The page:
Make memories and learn
Sleep benefits your mind, as well as your body. When you are asleep your brain organises and processes information you have gathered throughout the day. It converts short term memory into long term memory, helping you with learning and seeing everything more clearly.
Maintaining a healthy weight
Not sleeping well can mean controlling your appetite can become more difficult and might lead to gaining weight. If you are not getting enough sleep, you will therefore be awake for a longer period of time and your body may struggle for energy. This can lead to you choosing unhealthier foods with a higher sugar content and you may overeat, to try and compensate for the lack of energy. In addition, sleep deprivation can change hormone levels which signal fullness and hunger in the body.
Sleep deprivation can heighten the risk of heart disease, diabetes and high blood pressure. If you wake up too often during the night this may stimulate the sympathetic nervous system. If this happens your body may be unable to compensate for the heightened blood pressure. Inadequate sleep has been linked to negative insulin resistance and regulation, this can lead to diabetes and high blood sugar levels.
Strong immune system
Sleeping well can boost your immune system. A good night’s sleep allows your body to repair and rest which is often why when you’re ill you need to sleep more. In addition, your body’s response to nasty germs can be increased and is essentially for recovery.
Increased emotional wellbeing
If you are struggling and have lots going on in your mind then thinking too much can make it a struggle for you to sleep at night. However, this lack of sleep can then make your mood even lower and your problems may feel more intense. This may then lead to a vicious cycle. Try to practice mindfulness techniques that will help you both day and night and boost your emotional wellbeing. If you are really struggling then you could try putting your thoughts on paper before going to bed.
Sleep has benefits for both physical and mental health. Not getting enough can cause mental health implications.
Reduced levels of stress
Many things can make you feel stressed such as, work, health, family and finance and how people deal with such stress will differ between different individuals. These can cause you to struggle to sleep at night as your body may release stress hormones such as; cortisol. However, sleeping well can create an opposite effect making you feel relaxed.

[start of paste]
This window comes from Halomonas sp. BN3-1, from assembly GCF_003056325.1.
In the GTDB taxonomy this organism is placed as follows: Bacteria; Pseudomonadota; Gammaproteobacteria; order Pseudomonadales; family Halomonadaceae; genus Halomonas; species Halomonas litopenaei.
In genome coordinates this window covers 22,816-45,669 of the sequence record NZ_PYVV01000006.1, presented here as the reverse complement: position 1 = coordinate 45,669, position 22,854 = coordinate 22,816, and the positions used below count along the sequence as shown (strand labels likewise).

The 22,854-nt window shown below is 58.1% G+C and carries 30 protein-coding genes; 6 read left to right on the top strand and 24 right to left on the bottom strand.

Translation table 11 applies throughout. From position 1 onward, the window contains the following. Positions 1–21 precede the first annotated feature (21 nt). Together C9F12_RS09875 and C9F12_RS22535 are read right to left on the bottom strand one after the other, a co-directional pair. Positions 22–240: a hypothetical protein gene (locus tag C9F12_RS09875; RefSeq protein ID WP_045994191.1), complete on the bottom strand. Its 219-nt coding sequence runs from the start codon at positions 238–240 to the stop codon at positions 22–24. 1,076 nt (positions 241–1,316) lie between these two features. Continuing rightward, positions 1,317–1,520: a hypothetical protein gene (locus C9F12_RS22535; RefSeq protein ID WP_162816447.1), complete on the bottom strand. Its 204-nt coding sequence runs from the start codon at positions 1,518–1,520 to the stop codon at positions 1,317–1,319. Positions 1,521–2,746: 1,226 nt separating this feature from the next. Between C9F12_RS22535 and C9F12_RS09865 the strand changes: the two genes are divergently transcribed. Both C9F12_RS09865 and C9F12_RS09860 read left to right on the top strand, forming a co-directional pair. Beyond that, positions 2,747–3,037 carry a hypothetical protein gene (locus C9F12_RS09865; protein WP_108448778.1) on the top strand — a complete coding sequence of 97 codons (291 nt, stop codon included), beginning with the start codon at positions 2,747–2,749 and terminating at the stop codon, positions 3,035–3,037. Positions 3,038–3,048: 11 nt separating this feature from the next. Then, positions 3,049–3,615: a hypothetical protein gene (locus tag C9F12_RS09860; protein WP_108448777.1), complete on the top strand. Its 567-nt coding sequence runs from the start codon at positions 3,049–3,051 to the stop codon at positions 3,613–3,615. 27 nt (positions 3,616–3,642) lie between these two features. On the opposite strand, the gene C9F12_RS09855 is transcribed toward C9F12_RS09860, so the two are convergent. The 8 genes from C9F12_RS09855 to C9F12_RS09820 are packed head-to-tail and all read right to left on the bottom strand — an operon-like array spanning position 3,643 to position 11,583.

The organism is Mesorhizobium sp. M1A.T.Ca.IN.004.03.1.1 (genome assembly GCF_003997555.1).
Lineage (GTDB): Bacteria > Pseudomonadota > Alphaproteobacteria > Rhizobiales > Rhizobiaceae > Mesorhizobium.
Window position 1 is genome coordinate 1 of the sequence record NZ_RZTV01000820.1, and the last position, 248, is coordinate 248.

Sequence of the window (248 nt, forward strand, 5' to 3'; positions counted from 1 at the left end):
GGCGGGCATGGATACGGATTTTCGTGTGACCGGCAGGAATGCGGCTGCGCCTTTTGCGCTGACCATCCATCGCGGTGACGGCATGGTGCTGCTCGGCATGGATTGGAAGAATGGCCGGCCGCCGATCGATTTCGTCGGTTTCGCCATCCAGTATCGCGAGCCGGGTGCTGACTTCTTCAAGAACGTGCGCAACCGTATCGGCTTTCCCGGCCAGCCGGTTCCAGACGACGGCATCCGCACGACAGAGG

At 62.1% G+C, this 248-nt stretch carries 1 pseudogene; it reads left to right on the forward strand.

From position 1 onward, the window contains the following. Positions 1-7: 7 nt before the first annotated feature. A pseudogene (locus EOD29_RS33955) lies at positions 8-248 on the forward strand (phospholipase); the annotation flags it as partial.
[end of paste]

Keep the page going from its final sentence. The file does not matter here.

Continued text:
Maintain positive relationships
Everyone knows that a poor night may leave you feeling down, whereas a good night will make you feel more positive and therefore be in a better position to deal with those around you. If you are feeling positive this will reflect onto others too such as colleagues and friends, maintaining healthy relationships. As well as increasing your communication, reasoning and language skills.
Tips for a good night’s sleep
Having a constant bedtime routine can help you fall asleep much easier. However, it is easier said than done. Your routine will vary depending on your schedule and commitments, it’s important to find one that suits you and that you can commit to. Continue reading to discover tips to get into a nighttime routine.
Sleep at similar times: this allows you to get used to a similar routine and sets your body clock. The majority of adults need around six and nine hours sleep each night, by knowing this you can work out the times you need to go to sleep and wake up. Waking up at the same time each morning ensures your routine is not disrupted.
Wind down: this is critical. There many ways you can begin to relax including;
- Warm baths
- Avoid the use of phones, laptops and tablets
- Sleep apps
- Listening to music or podcasts
- Light exercise like yoga
- Writing lists for the next day
Create a sleep-friendly bedroom: your bedroom needs to be a relaxing place, which is associated with sleep. This may be weakened by Tvs, an uncomfortable bed or mattress, noise and light. An ideal bedroom environment should be tidy, quiet and dark.
Sleep diaries: this may help to uncover habits in your life and daily activities, contributing to sleep. If you are struggling with insomnia, visiting a GP may be advised and they may also advise you to keep a sleep diary to track the influences to this.
Now, you are aware of the sleep cycle, its benefits and how to get a better night’s sleep, are you ready to improve your sleep and reap the benefits?